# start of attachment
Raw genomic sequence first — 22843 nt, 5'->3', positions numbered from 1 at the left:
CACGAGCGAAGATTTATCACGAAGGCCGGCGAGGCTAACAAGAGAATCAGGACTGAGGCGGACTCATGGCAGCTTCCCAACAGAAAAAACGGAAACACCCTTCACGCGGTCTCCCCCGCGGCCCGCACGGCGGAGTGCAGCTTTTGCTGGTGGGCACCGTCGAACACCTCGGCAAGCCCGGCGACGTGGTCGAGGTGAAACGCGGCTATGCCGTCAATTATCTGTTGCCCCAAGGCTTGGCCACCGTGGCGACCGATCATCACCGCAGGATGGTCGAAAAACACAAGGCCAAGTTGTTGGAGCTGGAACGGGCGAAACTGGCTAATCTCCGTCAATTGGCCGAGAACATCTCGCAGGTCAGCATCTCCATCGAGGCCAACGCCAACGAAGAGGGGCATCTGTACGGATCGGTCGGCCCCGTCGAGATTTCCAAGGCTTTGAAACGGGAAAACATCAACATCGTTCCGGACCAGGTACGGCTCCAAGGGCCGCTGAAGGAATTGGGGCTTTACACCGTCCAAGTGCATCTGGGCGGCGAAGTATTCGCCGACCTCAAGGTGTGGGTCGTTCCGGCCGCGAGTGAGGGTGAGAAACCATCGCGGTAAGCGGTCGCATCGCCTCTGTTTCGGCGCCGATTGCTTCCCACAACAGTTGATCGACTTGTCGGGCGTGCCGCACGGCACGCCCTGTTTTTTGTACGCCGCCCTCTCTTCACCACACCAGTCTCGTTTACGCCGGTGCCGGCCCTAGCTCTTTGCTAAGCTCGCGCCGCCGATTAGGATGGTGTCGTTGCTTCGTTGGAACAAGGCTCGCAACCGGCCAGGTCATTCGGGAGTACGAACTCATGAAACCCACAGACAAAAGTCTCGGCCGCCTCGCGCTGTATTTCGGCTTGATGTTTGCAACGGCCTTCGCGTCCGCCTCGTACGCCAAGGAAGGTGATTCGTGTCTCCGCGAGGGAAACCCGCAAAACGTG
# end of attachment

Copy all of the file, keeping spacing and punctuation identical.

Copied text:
Raw genomic sequence first — 22843 nt, 5'->3', positions numbered from 1 at the left:
CACGAGCGAAGATTTATCACGAAGGCCGGCGAGGCTAACAAGAGAATCAGGACTGAGGCGGACTCATGGCAGCTTCCCAACAGAAAAAACGGAAACACCCTTCACGCGGTCTCCCCCGCGGCCCGCACGGCGGAGTGCAGCTTTTGCTGGTGGGCACCGTCGAACACCTCGGCAAGCCCGGCGACGTGGTCGAGGTGAAACGCGGCTATGCCGTCAATTATCTGTTGCCCCAAGGCTTGGCCACCGTGGCGACCGATCATCACCGCAGGATGGTCGAAAAACACAAGGCCAAGTTGTTGGAGCTGGAACGGGCGAAACTGGCTAATCTCCGTCAATTGGCCGAGAACATCTCGCAGGTCAGCATCTCCATCGAGGCCAACGCCAACGAAGAGGGGCATCTGTACGGATCGGTCGGCCCCGTCGAGATTTCCAAGGCTTTGAAACGGGAAAACATCAACATCGTTCCGGACCAGGTACGGCTCCAAGGGCCGCTGAAGGAATTGGGGCTTTACACCGTCCAAGTGCATCTGGGCGGCGAAGTATTCGCCGACCTCAAGGTGTGGGTCGTTCCGGCCGCGAGTGAGGGTGAGAAACCATCGCGGTAAGCGGTCGCATCGCCTCTGTTTCGGCGCCGATTGCTTCCCACAACAGTTGATCGACTTGTCGGGCGTGCCGCACGGCACGCCCTGTTTTTTGTACGCCGCCCTCTCTTCACCACACCAGTCTCGTTTACGCCGGTGCCGGCCCTAGCTCTTTGCTAAGCTCGCGCCGCCGATTAGGATGGTGTCGTTGCTTCGTTGGAACAAGGCTCGCAACCGGCCAGGTCATTCGGGAGTACGAACTCATGAAACCCACAGACAAAAGTCTCGGCCGCCTCGCGCTGTATTTCGGCTTGATGTTTGCAACGGCCTTCGCGTCCGCCTCGTACGCCAAGGAAGGTGATTCGTGTCTCCGCGAGGGAAACCCGCAAAACGTG